On August 9th, we completed the data for July in our U.S. Customs trade data tool, TradeIQ
With a 0.19% decrease in total shipments during the month, July ends
the trend of increasing import shipments witnessed in the previous five
months. Though this July's numbers failed to overtake June, we can
still see a 15.52% increase over July of the previous year, indicating
that 2010 import activity is rebounding from its weak numbers in 2009.
Below is a table showing port regions of the world where shipments originated:
over June 2010
over July 2009
|Central America (includes Mexico)
As evidenced in the chart above, shipments from Asia decreased slightly
from June, but grew 19.19% over July 2009. A look at July shipments
from Asia in previous years shows us that July 2009 shipments marked a
significant low time and July 2010 is a return to the strong numbers
seen in July 2007 and 2008.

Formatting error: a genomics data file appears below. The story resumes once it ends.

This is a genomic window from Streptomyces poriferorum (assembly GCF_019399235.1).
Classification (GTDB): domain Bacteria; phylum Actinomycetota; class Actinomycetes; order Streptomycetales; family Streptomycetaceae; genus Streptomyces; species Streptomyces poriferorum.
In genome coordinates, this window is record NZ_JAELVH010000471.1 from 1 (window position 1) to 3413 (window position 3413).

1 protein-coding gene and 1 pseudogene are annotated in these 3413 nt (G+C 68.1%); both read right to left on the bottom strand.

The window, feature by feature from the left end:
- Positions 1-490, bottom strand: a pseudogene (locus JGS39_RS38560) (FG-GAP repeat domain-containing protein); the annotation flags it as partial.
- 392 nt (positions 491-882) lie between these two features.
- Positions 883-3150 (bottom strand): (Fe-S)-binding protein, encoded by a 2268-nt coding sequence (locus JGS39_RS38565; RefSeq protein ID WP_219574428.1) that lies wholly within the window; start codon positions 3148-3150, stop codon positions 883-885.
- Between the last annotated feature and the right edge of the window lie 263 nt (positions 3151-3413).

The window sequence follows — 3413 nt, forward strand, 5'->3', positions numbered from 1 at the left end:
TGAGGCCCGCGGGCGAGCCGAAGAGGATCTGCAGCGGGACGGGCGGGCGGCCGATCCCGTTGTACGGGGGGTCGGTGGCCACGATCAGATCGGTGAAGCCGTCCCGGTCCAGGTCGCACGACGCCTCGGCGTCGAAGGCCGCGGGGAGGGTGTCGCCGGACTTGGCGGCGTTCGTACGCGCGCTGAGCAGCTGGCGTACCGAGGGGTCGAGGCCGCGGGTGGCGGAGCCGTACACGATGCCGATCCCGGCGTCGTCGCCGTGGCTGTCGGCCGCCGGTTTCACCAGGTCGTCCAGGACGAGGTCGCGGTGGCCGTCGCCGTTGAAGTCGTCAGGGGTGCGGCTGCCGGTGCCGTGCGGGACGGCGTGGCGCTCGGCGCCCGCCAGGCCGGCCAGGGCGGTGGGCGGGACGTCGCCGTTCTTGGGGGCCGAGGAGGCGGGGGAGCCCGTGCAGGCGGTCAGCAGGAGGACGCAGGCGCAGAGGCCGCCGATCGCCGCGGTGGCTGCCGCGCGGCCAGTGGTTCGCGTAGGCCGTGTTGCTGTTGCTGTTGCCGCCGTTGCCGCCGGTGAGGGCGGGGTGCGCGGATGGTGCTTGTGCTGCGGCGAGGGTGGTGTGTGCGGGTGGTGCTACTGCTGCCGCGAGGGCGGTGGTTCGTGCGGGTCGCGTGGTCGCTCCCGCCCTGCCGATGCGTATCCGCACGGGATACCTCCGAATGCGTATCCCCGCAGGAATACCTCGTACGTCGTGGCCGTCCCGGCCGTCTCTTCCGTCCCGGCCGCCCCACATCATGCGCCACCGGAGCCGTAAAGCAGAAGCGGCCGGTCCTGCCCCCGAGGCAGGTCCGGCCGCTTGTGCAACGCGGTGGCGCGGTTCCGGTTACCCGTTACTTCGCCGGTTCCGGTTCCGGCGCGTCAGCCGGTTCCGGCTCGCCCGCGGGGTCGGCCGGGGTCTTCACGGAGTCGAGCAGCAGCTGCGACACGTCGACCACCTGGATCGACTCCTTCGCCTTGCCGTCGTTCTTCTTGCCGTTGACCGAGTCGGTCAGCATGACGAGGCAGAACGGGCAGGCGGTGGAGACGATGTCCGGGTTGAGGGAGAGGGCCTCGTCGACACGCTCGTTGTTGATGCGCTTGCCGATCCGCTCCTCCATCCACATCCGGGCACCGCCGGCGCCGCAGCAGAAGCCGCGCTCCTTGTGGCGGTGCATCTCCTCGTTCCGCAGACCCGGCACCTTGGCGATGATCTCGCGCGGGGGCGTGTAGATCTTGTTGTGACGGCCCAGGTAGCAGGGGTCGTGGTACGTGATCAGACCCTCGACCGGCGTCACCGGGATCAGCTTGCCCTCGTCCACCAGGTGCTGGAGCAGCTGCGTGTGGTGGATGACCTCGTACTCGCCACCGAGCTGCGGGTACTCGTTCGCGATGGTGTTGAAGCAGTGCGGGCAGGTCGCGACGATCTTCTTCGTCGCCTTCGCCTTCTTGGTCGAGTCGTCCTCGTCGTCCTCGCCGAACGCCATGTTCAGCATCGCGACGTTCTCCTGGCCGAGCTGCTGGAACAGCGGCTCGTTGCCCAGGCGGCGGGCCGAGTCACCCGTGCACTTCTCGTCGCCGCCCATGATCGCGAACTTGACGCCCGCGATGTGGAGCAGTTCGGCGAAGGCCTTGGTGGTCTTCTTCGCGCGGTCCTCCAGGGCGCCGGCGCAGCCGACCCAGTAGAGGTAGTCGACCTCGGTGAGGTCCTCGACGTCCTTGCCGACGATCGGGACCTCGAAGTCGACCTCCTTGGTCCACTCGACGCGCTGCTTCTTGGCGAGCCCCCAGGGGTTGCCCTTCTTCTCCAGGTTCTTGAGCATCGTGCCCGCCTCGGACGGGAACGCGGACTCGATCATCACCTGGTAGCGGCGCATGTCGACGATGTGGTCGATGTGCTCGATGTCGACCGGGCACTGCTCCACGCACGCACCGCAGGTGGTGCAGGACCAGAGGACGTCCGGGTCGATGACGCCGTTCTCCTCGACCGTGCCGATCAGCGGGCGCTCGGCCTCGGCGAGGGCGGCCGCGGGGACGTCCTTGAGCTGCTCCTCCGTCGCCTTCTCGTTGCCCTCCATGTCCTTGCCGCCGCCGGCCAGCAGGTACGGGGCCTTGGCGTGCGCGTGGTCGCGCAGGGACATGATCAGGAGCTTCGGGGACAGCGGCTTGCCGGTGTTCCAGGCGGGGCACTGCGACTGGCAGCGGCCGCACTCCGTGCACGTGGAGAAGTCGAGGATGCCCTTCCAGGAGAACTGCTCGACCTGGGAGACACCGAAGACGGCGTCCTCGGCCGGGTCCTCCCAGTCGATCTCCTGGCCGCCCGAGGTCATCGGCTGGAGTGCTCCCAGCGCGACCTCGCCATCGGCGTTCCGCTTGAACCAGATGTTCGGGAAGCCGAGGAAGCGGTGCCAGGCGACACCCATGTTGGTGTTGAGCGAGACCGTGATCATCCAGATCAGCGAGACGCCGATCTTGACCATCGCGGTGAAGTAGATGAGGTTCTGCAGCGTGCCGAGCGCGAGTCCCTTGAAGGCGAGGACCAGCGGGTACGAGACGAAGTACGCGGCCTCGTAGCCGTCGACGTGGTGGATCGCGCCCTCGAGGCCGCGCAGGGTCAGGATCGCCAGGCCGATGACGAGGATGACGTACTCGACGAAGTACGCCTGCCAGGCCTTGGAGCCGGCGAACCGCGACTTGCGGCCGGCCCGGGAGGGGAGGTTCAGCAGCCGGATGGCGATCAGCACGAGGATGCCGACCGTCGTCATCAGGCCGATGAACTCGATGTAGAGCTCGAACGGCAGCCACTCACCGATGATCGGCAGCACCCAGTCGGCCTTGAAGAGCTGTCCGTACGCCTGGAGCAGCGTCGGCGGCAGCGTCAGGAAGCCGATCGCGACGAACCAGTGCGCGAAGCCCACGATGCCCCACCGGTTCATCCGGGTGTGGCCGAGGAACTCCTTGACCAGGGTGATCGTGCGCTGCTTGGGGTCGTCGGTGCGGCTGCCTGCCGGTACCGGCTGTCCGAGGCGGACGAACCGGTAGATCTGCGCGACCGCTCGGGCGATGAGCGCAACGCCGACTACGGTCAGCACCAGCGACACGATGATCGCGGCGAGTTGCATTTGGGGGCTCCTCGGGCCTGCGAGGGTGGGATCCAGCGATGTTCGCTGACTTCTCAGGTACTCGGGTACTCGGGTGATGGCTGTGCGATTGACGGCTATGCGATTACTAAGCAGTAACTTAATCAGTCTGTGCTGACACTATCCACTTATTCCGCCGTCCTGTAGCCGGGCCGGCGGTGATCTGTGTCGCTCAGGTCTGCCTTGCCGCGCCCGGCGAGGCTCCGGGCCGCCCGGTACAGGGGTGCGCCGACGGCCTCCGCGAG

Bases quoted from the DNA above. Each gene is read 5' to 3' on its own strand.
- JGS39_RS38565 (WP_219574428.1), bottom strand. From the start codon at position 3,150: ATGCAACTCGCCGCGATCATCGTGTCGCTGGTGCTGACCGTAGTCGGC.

Below is a graph of Asia's historical July shipments, starting with July 2005:
The collection methods used by U.S. Customs for AMS data can lead to an
overstatement of shipments for some ports, as imports and exports from
Prince Rupert and Vancouver are often recorded as imports for the U.S.
Moreover, the data includes shipments from empty containers, may
overstate totals from transshipments, and may contain other data
anomalies as well.
Zepol's U.S. Customs trade data
is derived from Bills of Lading entered into the Automated Manifest
System. This information represents the number of House manifests
entered by importers of waterborne containerized goods. This indicator
is the earliest data available for the previous month’s trade activity.